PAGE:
IBM System/370 Model 135

The IBM System/370 Model 135 was announced March 8, 1971,[1] the only 370 introduced that year. The 135 was IBM's fifth System 370,[2] and it was withdrawn October 16, 1979.

IBM System/370 Model 135
ManufacturerInternational Business Machines Corporation (IBM)
Product familySystem/370
Release dateMarch 8, 1971 (1971-03-08)
DiscontinuedOctober 16, 1979
WebsiteOfficial website IBM Archives

Special features

Although microcode was not a uniquely new feature at the time of the 135's introduction, the ability to upgrade a system's microcode without changing hardware was not common at that time.[3][4] "Later models like the 85 and 25 had writable control stores, the 85 using a volatile SRAM array and the 25 using a part of core memory."[4]

A "reading device located in the Model 135 console" allowed updates and adding features to the Model 135's microcode.[1][5] [6] The 145, introduced the prior year, also had this feature.[7]

Optional features

The Model 135 was the last of the 370s to be introduced without Virtual memory. Four of the five[8] could be upgraded. Unlike the 155 & 165, which required an expensive [9] hardware upgrade to add a DAT box (Dynamic Address Translation), the 135 & 145 [10] could get obtain their virtual memory upgrade from a floppy disk.

Microcode upgrades were also available to add "user-selected options such as

An upgraded Model 135[12] was termed a 370/135-3[13]

Customers of the 370/135 had a choice of four main memory sizes, ranging from 96K to 256K.

Other

  • The 370/135 was introduced as running "under either OS or DOS.[1] Newer versions thereof (DOS/VS and OS/VS1) and Virtual Machine Facility/370 (VM/370) subsequently became available options once the 135's microcode was upgraded to support virtual memory. This was priced at $120,000 and came with "increased reloadable control store in addition to some power units." The upgrade could be done "in the field" and the resultant system was now deemed a 370/135-3.[14]
  • The 135 was "partly developed at Hursley, UK."[15]

Images

See also

References

  1. "System/370 Model 135". IBM Archives. IBM.
  2. of 11
  3. A. Padegs (September 1981). "System/360 and Beyond". IBM Journal of Research & Development. IBM. 25 (5): 377–390. doi:10.1147/rd.255.0377. – tables include model characteristics (Table 1) and announcement/shipment dates (Table 2). The S/370-155-II and -165-II are listed under the former but not the latter, because the upgraded systems were not formally announced as separate models. The "System/370 Advanced Function" announcement, including the -158 and -168, was the main public event.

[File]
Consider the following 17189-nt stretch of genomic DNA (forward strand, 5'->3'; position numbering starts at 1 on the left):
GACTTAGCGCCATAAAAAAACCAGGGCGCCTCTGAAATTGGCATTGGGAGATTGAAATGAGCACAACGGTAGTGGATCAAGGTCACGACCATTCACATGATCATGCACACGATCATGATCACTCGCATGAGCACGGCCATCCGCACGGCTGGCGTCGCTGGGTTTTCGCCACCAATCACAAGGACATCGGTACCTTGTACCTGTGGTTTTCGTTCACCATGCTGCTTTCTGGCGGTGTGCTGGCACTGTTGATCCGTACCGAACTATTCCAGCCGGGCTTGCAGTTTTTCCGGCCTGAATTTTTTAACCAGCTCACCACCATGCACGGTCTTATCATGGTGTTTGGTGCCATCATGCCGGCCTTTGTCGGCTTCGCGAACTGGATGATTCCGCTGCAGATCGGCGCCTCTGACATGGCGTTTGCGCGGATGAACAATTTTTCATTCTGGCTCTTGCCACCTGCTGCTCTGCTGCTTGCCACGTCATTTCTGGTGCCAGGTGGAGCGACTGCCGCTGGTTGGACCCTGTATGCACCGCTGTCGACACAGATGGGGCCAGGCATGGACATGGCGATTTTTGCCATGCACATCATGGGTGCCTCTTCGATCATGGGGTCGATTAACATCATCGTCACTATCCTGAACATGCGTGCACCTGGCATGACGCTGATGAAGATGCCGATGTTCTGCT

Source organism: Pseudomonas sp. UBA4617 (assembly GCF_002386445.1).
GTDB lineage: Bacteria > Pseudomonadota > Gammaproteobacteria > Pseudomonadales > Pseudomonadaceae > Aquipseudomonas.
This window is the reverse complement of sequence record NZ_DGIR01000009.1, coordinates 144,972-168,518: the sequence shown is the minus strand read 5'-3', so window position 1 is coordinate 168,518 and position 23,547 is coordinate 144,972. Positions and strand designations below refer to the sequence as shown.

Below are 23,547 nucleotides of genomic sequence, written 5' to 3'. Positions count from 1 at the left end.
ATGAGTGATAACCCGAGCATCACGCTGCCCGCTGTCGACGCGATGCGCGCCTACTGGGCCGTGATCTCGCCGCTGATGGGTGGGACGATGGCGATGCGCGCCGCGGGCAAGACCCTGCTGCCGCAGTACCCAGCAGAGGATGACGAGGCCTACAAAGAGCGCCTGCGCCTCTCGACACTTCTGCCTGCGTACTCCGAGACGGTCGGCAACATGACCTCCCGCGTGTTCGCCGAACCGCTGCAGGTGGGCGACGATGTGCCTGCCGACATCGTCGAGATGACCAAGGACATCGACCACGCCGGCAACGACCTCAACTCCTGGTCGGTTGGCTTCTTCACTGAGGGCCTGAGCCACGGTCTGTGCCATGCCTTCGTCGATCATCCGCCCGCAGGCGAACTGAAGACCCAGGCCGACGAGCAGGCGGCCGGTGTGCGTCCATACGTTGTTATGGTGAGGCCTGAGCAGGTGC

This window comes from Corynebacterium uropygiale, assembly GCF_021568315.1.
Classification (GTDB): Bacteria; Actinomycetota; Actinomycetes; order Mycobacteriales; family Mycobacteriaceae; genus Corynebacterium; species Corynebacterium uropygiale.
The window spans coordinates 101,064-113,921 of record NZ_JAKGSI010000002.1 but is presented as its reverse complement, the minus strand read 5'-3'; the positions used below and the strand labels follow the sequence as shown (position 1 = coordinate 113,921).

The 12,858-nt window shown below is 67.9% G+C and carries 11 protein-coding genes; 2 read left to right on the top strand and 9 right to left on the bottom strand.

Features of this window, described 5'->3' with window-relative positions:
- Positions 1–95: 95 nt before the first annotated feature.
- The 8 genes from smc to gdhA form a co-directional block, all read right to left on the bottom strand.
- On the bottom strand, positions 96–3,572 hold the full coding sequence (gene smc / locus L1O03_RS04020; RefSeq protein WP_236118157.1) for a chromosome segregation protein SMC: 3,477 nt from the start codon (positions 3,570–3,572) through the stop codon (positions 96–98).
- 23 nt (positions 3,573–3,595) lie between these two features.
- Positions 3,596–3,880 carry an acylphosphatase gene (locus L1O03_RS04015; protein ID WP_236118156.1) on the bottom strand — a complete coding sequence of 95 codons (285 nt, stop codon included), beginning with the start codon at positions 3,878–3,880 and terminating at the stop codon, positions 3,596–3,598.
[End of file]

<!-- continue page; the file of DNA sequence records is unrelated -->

4. https://groups.google.com/d/topic/alt.folklore.computers/RZA6FD27Tc0 QUOTE: control store was Card Capacitive ROS. System/360's used a variety of read only control stores, so changing the microcode meant replacing parts (e.g., with parts that were personalized by punching holes in a card).
  5. The "reading device" was a built-in (read-only) floppy disk drive.
  6. http://www.computerhistory.org/revolution/memory-storage/8/261
  7. http://www.computerhistory.org/timeline/1968/#169ebbe2ad45559efbc6eb357200edaf describes it as an 80K 8-inch floppy.
  8. the 135, 145, 155 and 165, but not the 195
  9. $200,000 and $400,000 respectively
  10. http://www.bitsavers.org/pdf/ibm/370/fe/3145/SY24-3581-1_3145_Processing_Unit_Theory-Maintenance_Oct71.pdf IBM Maintenance Library 3145 Processing Unit Theory - Maintenance (Third ed.). IBM. pp. CPU 117–129. SY24-3581-2.
  11. (1401, 1440 and 1460)
  12. https://books.google.com/books?id=pGJK0ayV3S8C&pg=PT1&lpg=PT1 Computerworld,July 5, 1976,p.2
  13. and the upgrade could be done "in the field."
  14. "Users May Have Jump on Upgrades". Computerworld. July 5, 1976. p. 2.
  15. "Some Key Dates in IBM's Operations in Europe, the Middle East, Asia" (PDF). IBM.
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